1570s, "semi-circular partial horseshoe," from French lunette (13c.), literally "little moon," diminutive of lune "moon," from Latin luna (see luna). Later applied to a wide range of objects and ornamentations resembling more or less a crescent moon.
"hold a second job, especially at night," 1957 (implied in the verbal noun moonlighting), from moonlighter "one who takes a second job after hours" (1954), from the notion of working by the light of the moon; see moonlight (n.). Earlier the verb had been used to mean "commit crimes at night" (1882), from moonlighter in reference to members of organized bands that carried on agrarian outrages in Ireland. And compare moonshine. Moonlighter in American English meant "one of a party who go about serenading on moonlit nights" (by 1897).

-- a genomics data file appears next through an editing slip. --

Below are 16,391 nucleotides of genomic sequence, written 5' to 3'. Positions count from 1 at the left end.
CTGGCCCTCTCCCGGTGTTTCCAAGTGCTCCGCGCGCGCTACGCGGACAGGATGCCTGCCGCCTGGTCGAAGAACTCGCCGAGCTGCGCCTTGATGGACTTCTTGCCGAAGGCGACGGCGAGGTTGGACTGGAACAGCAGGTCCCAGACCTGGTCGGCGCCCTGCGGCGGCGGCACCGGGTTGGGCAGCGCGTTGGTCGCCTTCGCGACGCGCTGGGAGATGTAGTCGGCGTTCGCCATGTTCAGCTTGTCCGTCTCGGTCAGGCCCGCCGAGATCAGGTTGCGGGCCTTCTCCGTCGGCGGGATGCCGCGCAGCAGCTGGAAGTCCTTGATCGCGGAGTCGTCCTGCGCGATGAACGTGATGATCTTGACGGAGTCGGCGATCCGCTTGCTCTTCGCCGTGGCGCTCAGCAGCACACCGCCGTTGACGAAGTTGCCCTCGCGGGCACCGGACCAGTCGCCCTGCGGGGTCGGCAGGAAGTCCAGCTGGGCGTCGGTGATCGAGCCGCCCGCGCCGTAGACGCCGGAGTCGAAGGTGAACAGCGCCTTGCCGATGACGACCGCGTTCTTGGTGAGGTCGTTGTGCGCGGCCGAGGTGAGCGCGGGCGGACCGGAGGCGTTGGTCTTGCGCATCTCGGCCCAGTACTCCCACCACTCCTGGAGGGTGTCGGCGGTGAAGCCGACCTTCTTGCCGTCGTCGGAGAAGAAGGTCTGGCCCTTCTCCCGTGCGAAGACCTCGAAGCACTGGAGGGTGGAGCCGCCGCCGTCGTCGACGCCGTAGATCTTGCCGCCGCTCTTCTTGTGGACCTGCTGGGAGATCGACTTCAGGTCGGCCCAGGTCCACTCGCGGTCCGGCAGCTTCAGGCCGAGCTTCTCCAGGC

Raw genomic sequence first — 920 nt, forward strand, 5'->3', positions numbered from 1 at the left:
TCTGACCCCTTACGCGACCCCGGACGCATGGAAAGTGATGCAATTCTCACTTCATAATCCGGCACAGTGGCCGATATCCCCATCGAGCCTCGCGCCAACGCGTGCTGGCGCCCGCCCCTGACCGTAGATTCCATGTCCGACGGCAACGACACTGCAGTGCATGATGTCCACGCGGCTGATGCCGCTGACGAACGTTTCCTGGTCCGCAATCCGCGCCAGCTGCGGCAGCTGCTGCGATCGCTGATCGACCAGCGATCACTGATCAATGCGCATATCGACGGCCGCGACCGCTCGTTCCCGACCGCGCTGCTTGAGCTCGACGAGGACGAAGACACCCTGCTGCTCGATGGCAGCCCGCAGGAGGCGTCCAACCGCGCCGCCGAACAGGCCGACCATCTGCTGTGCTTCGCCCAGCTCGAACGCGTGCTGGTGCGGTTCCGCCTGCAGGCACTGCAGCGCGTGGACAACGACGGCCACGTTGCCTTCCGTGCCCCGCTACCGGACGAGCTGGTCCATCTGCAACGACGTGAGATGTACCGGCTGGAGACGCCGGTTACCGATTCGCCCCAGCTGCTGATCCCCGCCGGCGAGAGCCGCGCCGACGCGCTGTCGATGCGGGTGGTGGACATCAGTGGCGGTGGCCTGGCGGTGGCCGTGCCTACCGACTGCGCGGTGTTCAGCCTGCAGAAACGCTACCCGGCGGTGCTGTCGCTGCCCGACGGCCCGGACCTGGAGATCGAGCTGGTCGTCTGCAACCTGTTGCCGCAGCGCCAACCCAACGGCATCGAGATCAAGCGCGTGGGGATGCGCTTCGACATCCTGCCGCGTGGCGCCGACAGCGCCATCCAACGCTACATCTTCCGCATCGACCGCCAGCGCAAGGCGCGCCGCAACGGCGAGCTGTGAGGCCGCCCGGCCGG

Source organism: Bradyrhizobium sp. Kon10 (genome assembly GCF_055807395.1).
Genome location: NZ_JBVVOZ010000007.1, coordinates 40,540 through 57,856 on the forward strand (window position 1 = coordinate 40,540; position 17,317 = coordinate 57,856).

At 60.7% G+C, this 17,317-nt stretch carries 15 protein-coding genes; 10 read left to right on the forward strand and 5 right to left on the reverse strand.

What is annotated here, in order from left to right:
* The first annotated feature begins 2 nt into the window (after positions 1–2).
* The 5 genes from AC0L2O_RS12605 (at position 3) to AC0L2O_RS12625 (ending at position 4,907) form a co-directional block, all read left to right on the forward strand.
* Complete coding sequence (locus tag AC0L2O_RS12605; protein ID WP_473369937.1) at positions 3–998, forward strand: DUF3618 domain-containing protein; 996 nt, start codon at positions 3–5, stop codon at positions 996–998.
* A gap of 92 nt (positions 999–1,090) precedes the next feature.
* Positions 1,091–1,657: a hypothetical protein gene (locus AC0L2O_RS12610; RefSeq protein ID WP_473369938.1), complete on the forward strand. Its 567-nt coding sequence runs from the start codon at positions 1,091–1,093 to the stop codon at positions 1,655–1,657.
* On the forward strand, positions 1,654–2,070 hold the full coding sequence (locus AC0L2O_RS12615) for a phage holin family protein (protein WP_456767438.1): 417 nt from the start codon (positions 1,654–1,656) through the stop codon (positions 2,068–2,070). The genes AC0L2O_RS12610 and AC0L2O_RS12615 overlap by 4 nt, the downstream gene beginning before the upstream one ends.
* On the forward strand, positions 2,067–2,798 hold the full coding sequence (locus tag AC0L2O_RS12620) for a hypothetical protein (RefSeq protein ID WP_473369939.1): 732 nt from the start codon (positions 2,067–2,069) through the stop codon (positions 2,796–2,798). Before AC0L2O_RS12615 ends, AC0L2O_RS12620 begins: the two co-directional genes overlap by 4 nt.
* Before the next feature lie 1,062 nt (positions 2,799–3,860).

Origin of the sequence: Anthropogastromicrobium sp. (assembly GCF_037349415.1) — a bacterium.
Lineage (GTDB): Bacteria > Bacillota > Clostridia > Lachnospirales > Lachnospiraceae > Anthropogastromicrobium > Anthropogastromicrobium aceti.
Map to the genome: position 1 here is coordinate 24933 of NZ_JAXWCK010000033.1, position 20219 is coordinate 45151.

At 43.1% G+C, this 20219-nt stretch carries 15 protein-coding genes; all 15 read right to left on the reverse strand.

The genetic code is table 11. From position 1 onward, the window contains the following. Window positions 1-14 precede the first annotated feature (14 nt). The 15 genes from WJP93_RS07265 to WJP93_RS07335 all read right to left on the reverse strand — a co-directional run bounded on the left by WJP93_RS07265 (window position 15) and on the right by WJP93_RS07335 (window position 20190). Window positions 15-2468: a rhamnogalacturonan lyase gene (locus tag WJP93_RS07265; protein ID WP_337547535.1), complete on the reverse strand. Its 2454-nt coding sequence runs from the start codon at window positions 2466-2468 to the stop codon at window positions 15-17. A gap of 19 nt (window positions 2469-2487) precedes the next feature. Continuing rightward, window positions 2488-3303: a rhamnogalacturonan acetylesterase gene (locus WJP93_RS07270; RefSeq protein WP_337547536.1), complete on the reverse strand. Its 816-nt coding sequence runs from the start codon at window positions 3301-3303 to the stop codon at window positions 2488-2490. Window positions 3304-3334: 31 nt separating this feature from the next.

moon goddess, equivalent of Latin Luna, from Greek selēnē "the moon; name of the moon goddess," related to selas "light, brightness, bright flame, flash of an eye," from PIE root *swel- (2) "to shine, beam" (source also of Sanskrit svargah "heaven," Lithuanian svilti "to singe," Old English swelan "to be burnt up," Middle Low German swelan "to smolder"); related to swelter, sultry. Related: Selenian "of or pertaining to the moon as a world," 1660s.